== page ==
Many of us in the American protestant, evangelical tradition believe in the role of the church, almost exactly as Wright describes it. Fundamentalism is not the only or even the majority constituency in the American church. Furthermore, serious minded believers are not all escapists. Wright leaves the impression that pretty much everyone who is evangelical or fundamentalist has a hopelessly truncated and unsophisticated eschatology, A good number of preachers and teachers do realize that the new heaven and earth will recapitulate the original overlapping dimensions of heaven and earth, and not a perpetual material - "spiritual" dichotomy. Furthermore, the American evangelical church works as hard as it does, is as politically and culturally active as it is, precisely because it does believe in the breaking into this age of the kingdom of God, for the sake of the world that God created. To criticize American evangelicals because their theology leads to passion and action which he considers over the top, presumably in contrast to the the more measured and less confrontational UK model, is to split hairs. Maybe the American church can be a bit brash, but at least it is raising a blip on the radar.

In case, you are wondering, I am a Brit, who came to the United States as an adult. I have lived here 36 years, in the South, where the "radicals" live and move and have their being. If Wright can claim to know the American church in general, I can a least claim to have an acquaintance with the church in its evangelical (radical) heartland! I am a pastor too (30+ yeas), so I do modestly claim credibility for these remarks, although compared to Wright, I am of course small potatoes.

4 of 5 people found this review helpful

  • The Case for the Real Jesus

  • By: Lee Strobel
  • Narrated by: Lee Strobel
  • Length: 10 hrs and 45 mins
  • Unabridged
  • Overall
    4.5 out of 5 stars 357
  • Performance
    4.5 out of 5 stars 223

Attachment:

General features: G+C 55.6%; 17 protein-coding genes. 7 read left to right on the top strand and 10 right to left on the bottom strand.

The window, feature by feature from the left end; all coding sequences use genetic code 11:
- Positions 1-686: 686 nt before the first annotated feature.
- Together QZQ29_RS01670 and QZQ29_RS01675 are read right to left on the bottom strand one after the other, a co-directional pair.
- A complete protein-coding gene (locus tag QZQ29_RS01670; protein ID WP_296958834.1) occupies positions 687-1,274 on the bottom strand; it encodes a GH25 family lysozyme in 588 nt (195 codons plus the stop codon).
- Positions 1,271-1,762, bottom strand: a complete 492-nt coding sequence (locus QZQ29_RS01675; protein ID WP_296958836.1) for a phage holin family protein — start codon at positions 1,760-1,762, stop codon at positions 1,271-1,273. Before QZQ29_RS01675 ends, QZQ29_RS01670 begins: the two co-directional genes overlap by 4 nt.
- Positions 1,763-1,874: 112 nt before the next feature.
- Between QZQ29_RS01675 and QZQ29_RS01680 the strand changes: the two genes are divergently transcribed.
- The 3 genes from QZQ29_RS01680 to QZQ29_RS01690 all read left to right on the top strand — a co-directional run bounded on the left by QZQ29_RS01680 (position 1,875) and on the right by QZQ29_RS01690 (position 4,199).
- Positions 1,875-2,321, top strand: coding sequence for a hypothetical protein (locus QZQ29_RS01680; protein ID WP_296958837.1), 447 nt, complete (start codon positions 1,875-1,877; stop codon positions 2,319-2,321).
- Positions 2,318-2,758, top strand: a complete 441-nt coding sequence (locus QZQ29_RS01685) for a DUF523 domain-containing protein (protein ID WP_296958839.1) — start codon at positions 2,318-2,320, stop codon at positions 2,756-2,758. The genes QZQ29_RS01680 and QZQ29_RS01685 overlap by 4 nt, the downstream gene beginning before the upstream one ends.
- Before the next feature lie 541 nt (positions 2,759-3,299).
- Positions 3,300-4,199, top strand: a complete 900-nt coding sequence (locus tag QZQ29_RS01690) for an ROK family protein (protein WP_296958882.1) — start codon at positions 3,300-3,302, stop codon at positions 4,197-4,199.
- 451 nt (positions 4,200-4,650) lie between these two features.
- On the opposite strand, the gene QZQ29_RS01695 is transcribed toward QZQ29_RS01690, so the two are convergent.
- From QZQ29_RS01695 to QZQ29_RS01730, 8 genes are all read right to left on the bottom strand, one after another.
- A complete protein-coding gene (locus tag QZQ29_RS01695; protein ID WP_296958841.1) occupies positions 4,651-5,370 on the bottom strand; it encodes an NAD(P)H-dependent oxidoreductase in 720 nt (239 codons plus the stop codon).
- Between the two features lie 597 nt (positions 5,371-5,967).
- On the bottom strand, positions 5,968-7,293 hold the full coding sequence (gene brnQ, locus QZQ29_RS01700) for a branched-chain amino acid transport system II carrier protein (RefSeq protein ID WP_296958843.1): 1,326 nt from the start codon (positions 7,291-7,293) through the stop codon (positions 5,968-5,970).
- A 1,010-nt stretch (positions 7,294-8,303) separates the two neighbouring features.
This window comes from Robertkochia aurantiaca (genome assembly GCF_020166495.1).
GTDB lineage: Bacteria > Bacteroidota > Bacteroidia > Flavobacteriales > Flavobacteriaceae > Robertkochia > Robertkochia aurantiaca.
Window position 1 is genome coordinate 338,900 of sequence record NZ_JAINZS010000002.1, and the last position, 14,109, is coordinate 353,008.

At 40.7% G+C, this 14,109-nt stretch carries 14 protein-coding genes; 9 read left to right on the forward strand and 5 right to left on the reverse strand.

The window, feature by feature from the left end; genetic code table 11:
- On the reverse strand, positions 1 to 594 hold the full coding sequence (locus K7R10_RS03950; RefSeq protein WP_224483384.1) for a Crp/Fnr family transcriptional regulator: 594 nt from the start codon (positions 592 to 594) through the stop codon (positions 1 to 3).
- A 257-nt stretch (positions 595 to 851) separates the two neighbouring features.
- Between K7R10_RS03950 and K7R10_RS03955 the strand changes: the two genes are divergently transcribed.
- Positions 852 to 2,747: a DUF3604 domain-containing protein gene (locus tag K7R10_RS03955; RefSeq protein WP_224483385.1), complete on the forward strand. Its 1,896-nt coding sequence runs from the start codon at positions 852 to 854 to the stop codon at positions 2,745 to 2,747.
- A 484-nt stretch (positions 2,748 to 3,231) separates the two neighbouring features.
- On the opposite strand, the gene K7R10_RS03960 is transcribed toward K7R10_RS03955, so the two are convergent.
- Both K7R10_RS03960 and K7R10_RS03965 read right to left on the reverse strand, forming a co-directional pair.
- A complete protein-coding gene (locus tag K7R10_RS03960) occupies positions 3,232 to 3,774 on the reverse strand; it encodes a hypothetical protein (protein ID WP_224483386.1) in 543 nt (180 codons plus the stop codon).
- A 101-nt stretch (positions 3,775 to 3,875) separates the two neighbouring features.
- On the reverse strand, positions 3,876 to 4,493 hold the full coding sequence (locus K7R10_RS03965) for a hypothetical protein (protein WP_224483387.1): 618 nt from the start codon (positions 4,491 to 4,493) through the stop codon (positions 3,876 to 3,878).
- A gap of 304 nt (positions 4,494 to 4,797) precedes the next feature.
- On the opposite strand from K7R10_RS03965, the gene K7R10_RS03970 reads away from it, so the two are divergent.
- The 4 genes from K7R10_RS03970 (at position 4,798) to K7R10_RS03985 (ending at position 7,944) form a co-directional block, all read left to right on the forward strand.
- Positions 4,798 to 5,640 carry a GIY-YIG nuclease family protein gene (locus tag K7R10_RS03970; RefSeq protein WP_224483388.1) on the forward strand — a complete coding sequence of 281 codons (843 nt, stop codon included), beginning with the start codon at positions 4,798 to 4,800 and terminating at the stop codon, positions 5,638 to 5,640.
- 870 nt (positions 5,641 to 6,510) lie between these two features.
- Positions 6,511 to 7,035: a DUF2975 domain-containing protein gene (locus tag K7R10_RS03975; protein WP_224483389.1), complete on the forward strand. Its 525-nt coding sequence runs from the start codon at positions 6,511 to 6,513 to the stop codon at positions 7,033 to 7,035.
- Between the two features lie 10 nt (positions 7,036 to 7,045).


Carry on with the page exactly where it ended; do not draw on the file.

• Story
    5 out of 5 stars 219

From college classrooms to best selling books to the Internet, the historic picture of Jesus is under an intellectual onslaught. This fierce attack on the traditional portrait of Christ has confused spiritual seekers and created doubt among many Christians: but can these radical new claims and revisionist theories stand up to sober scrutiny

  • 5 out of 5 stars
  • Solid

  • By Paul F. Evans on 03-04-13

Solid

Overall
5 out of 5 stars
Performance
4 out of 5 stars
Story
5 out of 5 stars

Reviewed: 03-04-13

Would you listen to The Case for the Real Jesus again? Why?

This is an excellent treatment of the historical evidence, logical implications and conclusions coming from it. The only real way to overcome this carefully presented arguement is to successfully dispute the facts upon which it is constructed. Because the facts are beyond dispute and accepted even by critics of the conclusion, it is hard to see how you can reach any other conclusions than Stroble presents.

Strobel's intellectual honesty and willingness to admit his sketicism at first blush at some responses to his questions, only adds to the strength of the arguments. He often does not take even the third and fourth answers without question. This is a thorough job that demonstrates that Strobel has thought through his subject long before the interviews. He does not let his interviewees off lightly! But he does not adopt an antagonistic tone.

The objection some will raise is that Strobel didn't scream and rant at his interviewees. He treated them respectfully. This will be construed as being soft on the arguements. Obviously Strobel has presuppostions, so he is not going to make a fool of himself by adopting a belligerent approach, just to prove his so called objectivity. But then EVERYONE begins with presuppositions, even skeptics, and skeptics would hardly disqualify themselves on that premise!

All in all this is a good job. I only wish journalists today were as thorough and thoughtful as this when they are covering politics. On average in the news cycle we get nowhere near this level of objective and honest reporting.

6 of 7 people found this review helpful